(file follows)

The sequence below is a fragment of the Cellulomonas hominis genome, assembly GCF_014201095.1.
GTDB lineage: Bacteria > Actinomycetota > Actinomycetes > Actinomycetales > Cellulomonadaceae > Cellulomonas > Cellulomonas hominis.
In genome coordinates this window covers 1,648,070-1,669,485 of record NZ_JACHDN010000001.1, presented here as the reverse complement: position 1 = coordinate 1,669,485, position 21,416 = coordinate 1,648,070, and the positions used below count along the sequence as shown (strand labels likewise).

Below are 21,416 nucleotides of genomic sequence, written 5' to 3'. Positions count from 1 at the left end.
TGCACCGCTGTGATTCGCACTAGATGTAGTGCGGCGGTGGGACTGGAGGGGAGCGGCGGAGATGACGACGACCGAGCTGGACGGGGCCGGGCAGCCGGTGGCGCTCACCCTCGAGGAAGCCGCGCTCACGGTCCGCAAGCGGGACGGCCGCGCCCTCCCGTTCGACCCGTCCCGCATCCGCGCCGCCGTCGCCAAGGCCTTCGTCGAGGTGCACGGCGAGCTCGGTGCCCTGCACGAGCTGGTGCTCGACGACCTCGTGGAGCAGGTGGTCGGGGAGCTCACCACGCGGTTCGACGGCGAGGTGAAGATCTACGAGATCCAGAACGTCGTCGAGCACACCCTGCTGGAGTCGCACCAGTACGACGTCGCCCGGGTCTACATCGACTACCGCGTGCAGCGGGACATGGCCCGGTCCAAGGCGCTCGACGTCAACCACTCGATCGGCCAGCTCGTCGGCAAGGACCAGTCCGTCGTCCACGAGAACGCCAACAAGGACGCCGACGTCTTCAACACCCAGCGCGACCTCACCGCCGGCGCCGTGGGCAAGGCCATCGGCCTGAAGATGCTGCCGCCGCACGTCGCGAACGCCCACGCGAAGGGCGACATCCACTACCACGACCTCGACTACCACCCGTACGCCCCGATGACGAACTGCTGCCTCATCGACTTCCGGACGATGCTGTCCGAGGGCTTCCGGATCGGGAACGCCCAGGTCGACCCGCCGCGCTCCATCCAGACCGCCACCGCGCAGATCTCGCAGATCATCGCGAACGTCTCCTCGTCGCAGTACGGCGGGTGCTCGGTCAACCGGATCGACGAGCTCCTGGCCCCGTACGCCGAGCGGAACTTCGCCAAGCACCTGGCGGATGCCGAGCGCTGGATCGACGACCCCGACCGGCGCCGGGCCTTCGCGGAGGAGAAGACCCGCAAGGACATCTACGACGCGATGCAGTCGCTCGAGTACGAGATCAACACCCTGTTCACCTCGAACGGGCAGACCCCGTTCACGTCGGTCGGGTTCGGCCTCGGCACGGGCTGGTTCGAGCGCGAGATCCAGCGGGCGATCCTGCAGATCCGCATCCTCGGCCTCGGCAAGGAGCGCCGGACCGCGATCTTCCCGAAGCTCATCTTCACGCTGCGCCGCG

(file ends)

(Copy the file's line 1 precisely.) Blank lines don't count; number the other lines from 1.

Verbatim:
The sequence below is a fragment of the Cellulomonas hominis genome, assembly GCF_014201095.1.